Astronomers discover rapidly expanding black holes in extreme galaxies in the very early universe

Cultivating Black Hole Quasar

Artist’s concept of a growing black hole seen at the center of a distant galaxy. Credit: NASA/JPL-Caltech

New discovery sheds light on very early supermassive black holes

Astronomers from the University of Texas and the University of Arizona have discovered a rapidly expanding black hole in one of the most extreme galaxies known in the early universe. The discovery of the galaxy and

The black hole is considered to be a new type of primordial black hole – one that is heavily shrouded in cosmic “dust”, which causes almost all of its light to be emitted in the mid-infrared region of the electromagnetic spectrum. The researchers also found that this growing supermassive black hole (often referred to as an active galactic nucleus) generates a strong jet of material that moves at near the speed of light through its host galaxy.

Today, black holes with masses millions to billions of times larger than our own Sun sit at the center of almost every galaxy. How these supermassive black holes first formed remains a mystery to scientists, especially because several of these objects were found when the universe was very young. Because the light from these sources takes so long to reach us, we see them as they existed in the past; in this case, just 750 million years after

IC 694 and NGC 3690

This system consists of a pair of galaxies, called IC 694 and NGC 3690, which made a close pass about 700 million years ago. As a result of this interaction, the system underwent a violent burst of star formation. In the past fifteen years or so, six supernovae have appeared in the outer reaches of the galaxy, making this system a prominent supernova factory. Credit: NASA, ESA, Hubble Heritage Team (STScI/AURA)-ESA/Hubble Collaboration and A. Evans (University of Virginia, Charlottesville/NRAO/Stony Brook University)

The only other class of supermassive black holes we knew about in the very early universe are quasars, which are active black holes that are relatively unobscured by cosmic dust. These quasars are extremely rare at distances similar to COS-87259, with only a few tens located across the sky. The surprising discovery of COS-87259 and its black hole raises several questions about the abundance of very early supermassive black holes, as well as the types of galaxies in which they typically form.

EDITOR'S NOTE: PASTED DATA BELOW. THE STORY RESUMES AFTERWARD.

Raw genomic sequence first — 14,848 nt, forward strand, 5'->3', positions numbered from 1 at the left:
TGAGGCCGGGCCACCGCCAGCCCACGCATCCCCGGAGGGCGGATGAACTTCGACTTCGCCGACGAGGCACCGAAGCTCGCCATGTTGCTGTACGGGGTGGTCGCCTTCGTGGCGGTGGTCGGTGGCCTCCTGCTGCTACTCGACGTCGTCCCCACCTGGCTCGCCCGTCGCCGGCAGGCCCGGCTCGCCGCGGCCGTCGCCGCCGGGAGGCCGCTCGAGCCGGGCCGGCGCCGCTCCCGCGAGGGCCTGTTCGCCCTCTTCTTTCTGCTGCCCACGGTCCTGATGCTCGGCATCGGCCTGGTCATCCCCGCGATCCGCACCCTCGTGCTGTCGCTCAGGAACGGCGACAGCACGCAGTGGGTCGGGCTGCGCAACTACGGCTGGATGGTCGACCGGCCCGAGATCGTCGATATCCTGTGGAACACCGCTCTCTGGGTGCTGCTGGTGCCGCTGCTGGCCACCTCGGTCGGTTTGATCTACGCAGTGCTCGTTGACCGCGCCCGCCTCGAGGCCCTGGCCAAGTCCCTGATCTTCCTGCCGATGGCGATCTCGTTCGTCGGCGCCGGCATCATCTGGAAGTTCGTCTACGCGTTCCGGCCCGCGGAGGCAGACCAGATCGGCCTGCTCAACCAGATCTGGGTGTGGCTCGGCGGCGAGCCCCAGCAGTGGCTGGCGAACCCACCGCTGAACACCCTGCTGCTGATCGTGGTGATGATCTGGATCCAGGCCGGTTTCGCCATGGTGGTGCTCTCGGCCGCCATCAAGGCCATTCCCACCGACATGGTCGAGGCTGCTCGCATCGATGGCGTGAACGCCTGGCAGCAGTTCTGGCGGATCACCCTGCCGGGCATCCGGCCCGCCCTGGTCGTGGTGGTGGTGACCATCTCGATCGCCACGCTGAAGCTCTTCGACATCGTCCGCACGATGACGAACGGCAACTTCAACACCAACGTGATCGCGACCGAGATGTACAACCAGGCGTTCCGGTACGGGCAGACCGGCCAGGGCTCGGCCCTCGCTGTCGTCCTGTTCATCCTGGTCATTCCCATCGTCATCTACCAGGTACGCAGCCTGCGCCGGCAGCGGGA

Ryan Endsley, lead author of the paper and now a postdoctoral researcher at the University of Texas at Austin, says: “These results suggest that very early supermassive black holes were often heavily obscured by dust, perhaps as a consequence of the intense star formation activity in their host galaxies. This is something others have been predicting for a few years now, and it’s very nice to see the first direct observational evidence supporting this scenario.”

Similar types of objects have been found in the more local, present-day universe, such as Arp 299 shown above. In this system, two galaxies collide, generating an intense starburst as well as powerful obscuration by the growing supermassive black hole in one of the two galaxies.

Endsley adds, “While no one expected to find this type of object in the very early universe, the discovery takes a step toward building a much better understanding of how billions of solar mass black holes were able to form so early in the universe’s lifetime, as well how the most massive galaxies first evolved.”

Reference: “ALMA confirmation of a hidden hyperluminous radio-loud AGN at z = 6,853 associated with a dusty starburst in the 1.5 degrees 2 COSMOS field” by Ryan Endsley, Daniel P Stark, Jianwei Lyu, Feige Wang, Jinyi Yang, Xiaohui Fan, Renske Smit, Rychard Bouwens, Kevin Hainline and Sander Schouws, 24 February 2023, Monthly Notices of the Royal Astronomical Society.
DOI: 10.1093/mnras/stad266

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